There’s bolt holes in the wheel mount and the pedal mount that fits a seriously long list of steering wheel and pedals. The one I have is the Thrustmaster Ferrari 458 Spider. The pedals bolt, but the wheel doesn’t sadly. The consequence of this is the clamp style mount means there’s a decent amount of vertical play when using the wheel. If you don’t pay attention, you may end up hanging off the wheel a little. This more of an issue with the wheel, rather than the rig. It works and works well, just could feel more stable.
Unless you’ve got an ultimate man cave, you’ll need to find a place in the house to fit this rig. All setup you’ll need around 155cm in length and around 26cm wide, that’s not including the width of your display. Of course you’ll need more than that to allow room to get in and out of the rig, not the easiest thing to do by the way.
After using it for a while I found having the seat extended further than I need to drive, but sliding forward using the in-build sliding mechanism, allowed for comfortable racing and an easier entry and exit.
Depending on your configuration, you’ll also need to consider cord lengths and placement of consoles and/or PCs. Thanks to the height necessary under the seat to get your driving position right, that also doubles as a great cavity to place devices and can save plenty of space.
While it’s bigger than holding a steering wheel on your lap, this sim is efficient in the size it takes up. Personally I knew I wanted a proper, more permanent setup for racing and found the space along one wall of the home office. If you don’t mind screwing around, you can choose to fold the front section away when not in use, but seriously the space you’ll save is minimal. The only time I could conceive moving this rig is to put it in front of the largest TV in the house for a weekend. If that ever happened, there’d be no folding, just a two-person pit crew to move the rig as it stands.
One of the biggest questions you’ll have is the comfort during the longest races. I think any racing simulator would be fine for a race or two, let’s face it, we’ve all raced Daytona at the arcade and never thought twice about the seat.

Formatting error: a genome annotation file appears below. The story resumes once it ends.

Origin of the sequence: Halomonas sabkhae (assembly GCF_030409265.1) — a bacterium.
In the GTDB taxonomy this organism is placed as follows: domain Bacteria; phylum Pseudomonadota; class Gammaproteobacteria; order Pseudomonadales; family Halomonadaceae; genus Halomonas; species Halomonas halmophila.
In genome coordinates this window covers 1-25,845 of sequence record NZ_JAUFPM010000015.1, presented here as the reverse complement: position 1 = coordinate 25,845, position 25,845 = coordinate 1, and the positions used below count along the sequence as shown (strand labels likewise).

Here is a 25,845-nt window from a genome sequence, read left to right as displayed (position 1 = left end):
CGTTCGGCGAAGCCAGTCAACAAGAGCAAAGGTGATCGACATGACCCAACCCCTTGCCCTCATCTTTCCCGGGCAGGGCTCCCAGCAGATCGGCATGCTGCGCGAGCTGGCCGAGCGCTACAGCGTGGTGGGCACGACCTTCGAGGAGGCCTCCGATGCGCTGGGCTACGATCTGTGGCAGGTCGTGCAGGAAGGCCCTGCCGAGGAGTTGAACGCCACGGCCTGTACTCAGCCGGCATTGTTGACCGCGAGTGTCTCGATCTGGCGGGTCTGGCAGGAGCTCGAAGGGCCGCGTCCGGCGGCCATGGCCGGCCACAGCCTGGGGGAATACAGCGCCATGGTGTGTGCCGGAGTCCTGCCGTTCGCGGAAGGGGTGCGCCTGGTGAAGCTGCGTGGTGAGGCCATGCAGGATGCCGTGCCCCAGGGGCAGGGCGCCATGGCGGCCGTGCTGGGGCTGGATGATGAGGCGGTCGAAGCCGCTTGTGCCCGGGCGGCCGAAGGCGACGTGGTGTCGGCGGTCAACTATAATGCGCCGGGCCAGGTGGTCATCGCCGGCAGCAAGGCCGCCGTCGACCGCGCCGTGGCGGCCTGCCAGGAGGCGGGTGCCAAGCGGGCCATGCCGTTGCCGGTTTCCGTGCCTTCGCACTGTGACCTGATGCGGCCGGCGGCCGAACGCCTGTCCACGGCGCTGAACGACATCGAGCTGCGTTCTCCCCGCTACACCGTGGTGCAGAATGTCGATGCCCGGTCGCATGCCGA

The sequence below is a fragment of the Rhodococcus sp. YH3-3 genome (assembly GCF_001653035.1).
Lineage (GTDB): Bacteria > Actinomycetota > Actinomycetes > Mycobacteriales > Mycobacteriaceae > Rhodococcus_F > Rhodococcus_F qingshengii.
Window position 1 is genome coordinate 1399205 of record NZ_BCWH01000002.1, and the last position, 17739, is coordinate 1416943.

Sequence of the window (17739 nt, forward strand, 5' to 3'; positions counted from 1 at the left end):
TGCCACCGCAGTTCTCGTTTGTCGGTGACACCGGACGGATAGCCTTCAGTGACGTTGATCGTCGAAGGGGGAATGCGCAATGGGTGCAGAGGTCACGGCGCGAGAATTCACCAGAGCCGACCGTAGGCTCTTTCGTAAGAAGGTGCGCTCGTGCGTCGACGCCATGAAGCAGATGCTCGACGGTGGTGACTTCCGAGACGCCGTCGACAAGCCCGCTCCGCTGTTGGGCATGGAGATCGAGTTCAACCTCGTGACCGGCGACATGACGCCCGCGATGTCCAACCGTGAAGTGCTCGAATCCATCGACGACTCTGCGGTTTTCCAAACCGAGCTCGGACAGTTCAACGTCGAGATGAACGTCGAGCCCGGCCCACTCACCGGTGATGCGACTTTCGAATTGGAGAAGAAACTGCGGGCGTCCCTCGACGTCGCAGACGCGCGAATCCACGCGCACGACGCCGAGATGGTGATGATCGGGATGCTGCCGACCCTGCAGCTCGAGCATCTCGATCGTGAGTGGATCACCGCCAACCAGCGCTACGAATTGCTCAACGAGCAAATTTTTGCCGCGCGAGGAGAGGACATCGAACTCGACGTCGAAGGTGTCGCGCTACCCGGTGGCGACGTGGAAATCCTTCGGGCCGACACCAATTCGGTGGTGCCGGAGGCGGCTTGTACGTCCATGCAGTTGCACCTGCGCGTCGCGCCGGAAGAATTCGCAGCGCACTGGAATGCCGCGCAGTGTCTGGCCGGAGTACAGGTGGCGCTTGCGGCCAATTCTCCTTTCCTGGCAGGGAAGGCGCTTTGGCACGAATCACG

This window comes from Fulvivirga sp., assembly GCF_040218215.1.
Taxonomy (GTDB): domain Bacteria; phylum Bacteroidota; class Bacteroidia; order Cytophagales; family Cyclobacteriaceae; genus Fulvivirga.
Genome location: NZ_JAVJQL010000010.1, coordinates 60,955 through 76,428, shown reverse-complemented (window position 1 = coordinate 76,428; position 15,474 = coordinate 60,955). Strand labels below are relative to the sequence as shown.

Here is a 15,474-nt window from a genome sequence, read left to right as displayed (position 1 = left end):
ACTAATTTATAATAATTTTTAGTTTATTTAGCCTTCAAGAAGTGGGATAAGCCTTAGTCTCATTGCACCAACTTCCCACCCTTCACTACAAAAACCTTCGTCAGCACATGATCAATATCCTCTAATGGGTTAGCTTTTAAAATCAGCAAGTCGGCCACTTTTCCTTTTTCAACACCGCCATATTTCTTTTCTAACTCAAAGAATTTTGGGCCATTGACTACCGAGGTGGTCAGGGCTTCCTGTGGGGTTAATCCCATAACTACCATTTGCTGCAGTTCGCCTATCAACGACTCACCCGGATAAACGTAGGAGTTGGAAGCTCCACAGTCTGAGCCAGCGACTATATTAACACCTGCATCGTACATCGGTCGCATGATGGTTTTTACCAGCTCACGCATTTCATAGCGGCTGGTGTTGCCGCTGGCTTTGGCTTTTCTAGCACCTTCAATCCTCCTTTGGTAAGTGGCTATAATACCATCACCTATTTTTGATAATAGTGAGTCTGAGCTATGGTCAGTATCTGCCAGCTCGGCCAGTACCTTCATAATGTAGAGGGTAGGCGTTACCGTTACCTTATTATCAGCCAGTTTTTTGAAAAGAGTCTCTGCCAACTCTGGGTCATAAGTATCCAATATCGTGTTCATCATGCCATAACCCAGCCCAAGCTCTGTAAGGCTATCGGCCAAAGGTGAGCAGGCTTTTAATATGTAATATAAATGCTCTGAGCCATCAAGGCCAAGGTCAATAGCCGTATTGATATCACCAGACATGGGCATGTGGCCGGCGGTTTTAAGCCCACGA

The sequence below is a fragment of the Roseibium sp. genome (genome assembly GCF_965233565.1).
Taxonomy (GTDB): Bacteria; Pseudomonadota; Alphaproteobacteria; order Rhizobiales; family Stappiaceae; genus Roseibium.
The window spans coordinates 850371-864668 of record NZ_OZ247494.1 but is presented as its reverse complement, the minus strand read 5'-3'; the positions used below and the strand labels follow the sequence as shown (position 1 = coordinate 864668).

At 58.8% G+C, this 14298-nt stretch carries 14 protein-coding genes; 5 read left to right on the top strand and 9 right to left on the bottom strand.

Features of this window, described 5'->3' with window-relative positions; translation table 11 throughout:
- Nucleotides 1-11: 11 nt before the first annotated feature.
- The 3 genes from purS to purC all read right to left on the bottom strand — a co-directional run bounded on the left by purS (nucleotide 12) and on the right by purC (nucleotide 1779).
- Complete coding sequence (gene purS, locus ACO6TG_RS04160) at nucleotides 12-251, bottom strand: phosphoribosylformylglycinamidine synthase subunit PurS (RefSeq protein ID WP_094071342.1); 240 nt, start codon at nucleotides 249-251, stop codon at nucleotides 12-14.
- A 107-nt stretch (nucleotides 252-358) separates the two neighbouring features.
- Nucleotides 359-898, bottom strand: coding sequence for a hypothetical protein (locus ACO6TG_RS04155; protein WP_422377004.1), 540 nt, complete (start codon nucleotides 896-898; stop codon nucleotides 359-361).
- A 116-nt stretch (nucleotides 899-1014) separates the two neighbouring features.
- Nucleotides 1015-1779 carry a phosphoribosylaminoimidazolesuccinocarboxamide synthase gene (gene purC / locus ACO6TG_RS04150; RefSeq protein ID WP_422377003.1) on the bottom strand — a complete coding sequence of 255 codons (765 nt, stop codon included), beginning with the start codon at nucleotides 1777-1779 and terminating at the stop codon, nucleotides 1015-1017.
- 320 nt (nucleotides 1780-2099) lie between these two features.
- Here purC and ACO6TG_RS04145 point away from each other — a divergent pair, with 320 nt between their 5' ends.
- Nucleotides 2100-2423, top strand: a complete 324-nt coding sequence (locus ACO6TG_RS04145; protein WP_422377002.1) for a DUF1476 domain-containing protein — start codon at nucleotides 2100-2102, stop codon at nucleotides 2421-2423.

After racing around Bathurst in Forza 5 and Project CARS, as well as racing multiple GPs including the HungarianGP in F1 2015, I’ve now got around 20 hours on the Next Level Racing GT Ultimate v2 racing sim.
The good news is the seat is comfortable. The bad news is, you have to work hard to make it that way. At least harder than I was expecting. I get the challenge is a difficult one, with so many different sized and shaped bodies to support, but this is the same struggle car makers face.
This version now ships with a lumbar support cushion, at first I thought it was too big and cumbersome, so raced without it. It wasn’t too long before I understood why this was included, from customer feedback. It straps to one of the three velcro removable sections in the seat. Being taller, I strapped it to the middle one, but this will absolutely be personal preference.
With this in place, my driving sessions got longer and I stopped thinking about the seat and just kept reminding myself to breath. It sounds stupid, but when you’re racing wheel to wheel with a full grid of F1 cars, or chasing hundredths of a second in a lap time, it’s easy to forget.
I know why the seat is as wide as it is, to accommodate the growing profile of Australian’s, but after experiencing Evo 8 Recaro’s in my road car, I’ve been spoilt with seat hugs.
In terms of the monitor height, the steering wheel distance, I had it all wrong on first configuration. While it took a couple of days to dial it in, I feel like the rig is now working for me and a reduction in lap times is backing that up.